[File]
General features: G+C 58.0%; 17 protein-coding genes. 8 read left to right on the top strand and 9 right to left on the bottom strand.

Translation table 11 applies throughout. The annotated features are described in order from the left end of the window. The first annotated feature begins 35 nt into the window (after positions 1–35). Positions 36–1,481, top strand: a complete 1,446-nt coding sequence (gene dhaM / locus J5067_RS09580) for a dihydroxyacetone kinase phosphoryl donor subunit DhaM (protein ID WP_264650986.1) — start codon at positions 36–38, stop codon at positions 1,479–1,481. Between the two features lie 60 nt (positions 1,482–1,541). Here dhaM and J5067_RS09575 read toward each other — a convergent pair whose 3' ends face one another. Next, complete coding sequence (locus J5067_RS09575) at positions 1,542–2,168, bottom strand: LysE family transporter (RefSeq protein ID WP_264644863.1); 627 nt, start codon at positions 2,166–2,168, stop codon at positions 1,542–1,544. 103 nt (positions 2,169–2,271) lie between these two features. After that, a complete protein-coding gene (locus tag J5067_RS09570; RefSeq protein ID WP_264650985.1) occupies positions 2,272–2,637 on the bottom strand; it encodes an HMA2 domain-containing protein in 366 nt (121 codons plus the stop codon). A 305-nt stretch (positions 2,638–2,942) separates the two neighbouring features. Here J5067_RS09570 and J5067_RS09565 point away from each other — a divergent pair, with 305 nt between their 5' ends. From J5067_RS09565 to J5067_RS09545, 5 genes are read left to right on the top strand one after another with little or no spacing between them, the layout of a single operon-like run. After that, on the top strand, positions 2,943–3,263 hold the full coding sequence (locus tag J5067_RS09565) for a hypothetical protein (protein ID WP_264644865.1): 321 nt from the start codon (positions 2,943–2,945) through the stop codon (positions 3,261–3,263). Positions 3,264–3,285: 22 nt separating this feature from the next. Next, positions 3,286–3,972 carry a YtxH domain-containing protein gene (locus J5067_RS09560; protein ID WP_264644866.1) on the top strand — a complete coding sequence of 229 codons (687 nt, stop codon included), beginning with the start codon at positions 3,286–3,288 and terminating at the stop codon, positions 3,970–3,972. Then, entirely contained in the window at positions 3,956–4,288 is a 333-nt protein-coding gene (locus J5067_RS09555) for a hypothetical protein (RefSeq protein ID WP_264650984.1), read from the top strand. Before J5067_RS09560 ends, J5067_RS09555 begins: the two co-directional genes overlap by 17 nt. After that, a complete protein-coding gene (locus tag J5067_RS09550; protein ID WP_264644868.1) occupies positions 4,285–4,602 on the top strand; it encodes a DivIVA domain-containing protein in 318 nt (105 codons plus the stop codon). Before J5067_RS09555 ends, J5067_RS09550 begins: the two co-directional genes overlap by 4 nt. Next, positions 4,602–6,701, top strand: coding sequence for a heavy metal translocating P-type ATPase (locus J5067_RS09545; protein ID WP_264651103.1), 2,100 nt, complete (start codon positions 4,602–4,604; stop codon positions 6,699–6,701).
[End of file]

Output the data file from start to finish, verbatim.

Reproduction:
General features: G+C 58.0%; 17 protein-coding genes. 8 read left to right on the top strand and 9 right to left on the bottom strand.

Translation table 11 applies throughout. The annotated features are described in order from the left end of the window. The first annotated feature begins 35 nt into the window (after positions 1–35). Positions 36–1,481, top strand: a complete 1,446-nt coding sequence (gene dhaM / locus J5067_RS09580) for a dihydroxyacetone kinase phosphoryl donor subunit DhaM (protein ID WP_264650986.1) — start codon at positions 36–38, stop codon at positions 1,479–1,481. Between the two features lie 60 nt (positions 1,482–1,541). Here dhaM and J5067_RS09575 read toward each other — a convergent pair whose 3' ends face one another. Next, complete coding sequence (locus J5067_RS09575) at positions 1,542–2,168, bottom strand: LysE family transporter (RefSeq protein ID WP_264644863.1); 627 nt, start codon at positions 2,166–2,168, stop codon at positions 1,542–1,544. 103 nt (positions 2,169–2,271) lie between these two features. After that, a complete protein-coding gene (locus tag J5067_RS09570; RefSeq protein ID WP_264650985.1) occupies positions 2,272–2,637 on the bottom strand; it encodes an HMA2 domain-containing protein in 366 nt (121 codons plus the stop codon). A 305-nt stretch (positions 2,638–2,942) separates the two neighbouring features. Here J5067_RS09570 and J5067_RS09565 point away from each other — a divergent pair, with 305 nt between their 5' ends. From J5067_RS09565 to J5067_RS09545, 5 genes are read left to right on the top strand one after another with little or no spacing between them, the layout of a single operon-like run. After that, on the top strand, positions 2,943–3,263 hold the full coding sequence (locus tag J5067_RS09565) for a hypothetical protein (protein ID WP_264644865.1): 321 nt from the start codon (positions 2,943–2,945) through the stop codon (positions 3,261–3,263). Positions 3,264–3,285: 22 nt separating this feature from the next. Next, positions 3,286–3,972 carry a YtxH domain-containing protein gene (locus J5067_RS09560; protein ID WP_264644866.1) on the top strand — a complete coding sequence of 229 codons (687 nt, stop codon included), beginning with the start codon at positions 3,286–3,288 and terminating at the stop codon, positions 3,970–3,972. Then, entirely contained in the window at positions 3,956–4,288 is a 333-nt protein-coding gene (locus J5067_RS09555) for a hypothetical protein (RefSeq protein ID WP_264650984.1), read from the top strand. Before J5067_RS09560 ends, J5067_RS09555 begins: the two co-directional genes overlap by 17 nt. After that, a complete protein-coding gene (locus tag J5067_RS09550; protein ID WP_264644868.1) occupies positions 4,285–4,602 on the top strand; it encodes a DivIVA domain-containing protein in 318 nt (105 codons plus the stop codon). Before J5067_RS09555 ends, J5067_RS09550 begins: the two co-directional genes overlap by 4 nt. Next, positions 4,602–6,701, top strand: coding sequence for a heavy metal translocating P-type ATPase (locus J5067_RS09545; protein ID WP_264651103.1), 2,100 nt, complete (start codon positions 4,602–4,604; stop codon positions 6,699–6,701).